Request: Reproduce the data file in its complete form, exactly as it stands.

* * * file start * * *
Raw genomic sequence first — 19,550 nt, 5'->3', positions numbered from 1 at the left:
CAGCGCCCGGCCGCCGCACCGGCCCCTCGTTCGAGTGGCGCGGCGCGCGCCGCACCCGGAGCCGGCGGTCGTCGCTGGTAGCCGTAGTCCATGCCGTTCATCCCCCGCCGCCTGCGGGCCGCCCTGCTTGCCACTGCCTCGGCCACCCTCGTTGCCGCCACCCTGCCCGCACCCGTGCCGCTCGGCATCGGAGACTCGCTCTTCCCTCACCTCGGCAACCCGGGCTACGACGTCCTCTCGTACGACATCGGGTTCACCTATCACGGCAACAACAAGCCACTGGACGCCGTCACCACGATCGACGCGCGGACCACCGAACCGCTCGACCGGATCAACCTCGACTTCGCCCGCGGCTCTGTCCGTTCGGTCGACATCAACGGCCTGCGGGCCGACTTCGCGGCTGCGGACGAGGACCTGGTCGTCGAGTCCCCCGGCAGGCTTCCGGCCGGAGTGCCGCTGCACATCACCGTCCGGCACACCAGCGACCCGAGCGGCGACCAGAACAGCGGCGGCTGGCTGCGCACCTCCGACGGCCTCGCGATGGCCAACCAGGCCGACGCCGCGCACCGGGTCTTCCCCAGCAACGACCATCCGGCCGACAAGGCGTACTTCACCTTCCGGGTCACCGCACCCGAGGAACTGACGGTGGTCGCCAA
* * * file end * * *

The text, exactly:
Raw genomic sequence first — 19,550 nt, 5'->3', positions numbered from 1 at the left:
CAGCGCCCGGCCGCCGCACCGGCCCCTCGTTCGAGTGGCGCGGCGCGCGCCGCACCCGGAGCCGGCGGTCGTCGCTGGTAGCCGTAGTCCATGCCGTTCATCCCCCGCCGCCTGCGGGCCGCCCTGCTTGCCACTGCCTCGGCCACCCTCGTTGCCGCCACCCTGCCCGCACCCGTGCCGCTCGGCATCGGAGACTCGCTCTTCCCTCACCTCGGCAACCCGGGCTACGACGTCCTCTCGTACGACATCGGGTTCACCTATCACGGCAACAACAAGCCACTGGACGCCGTCACCACGATCGACGCGCGGACCACCGAACCGCTCGACCGGATCAACCTCGACTTCGCCCGCGGCTCTGTCCGTTCGGTCGACATCAACGGCCTGCGGGCCGACTTCGCGGCTGCGGACGAGGACCTGGTCGTCGAGTCCCCCGGCAGGCTTCCGGCCGGAGTGCCGCTGCACATCACCGTCCGGCACACCAGCGACCCGAGCGGCGACCAGAACAGCGGCGGCTGGCTGCGCACCTCCGACGGCCTCGCGATGGCCAACCAGGCCGACGCCGCGCACCGGGTCTTCCCCAGCAACGACCATCCGGCCGACAAGGCGTACTTCACCTTCCGGGTCACCGCACCCGAGGAACTGACGGTGGTCGCCAA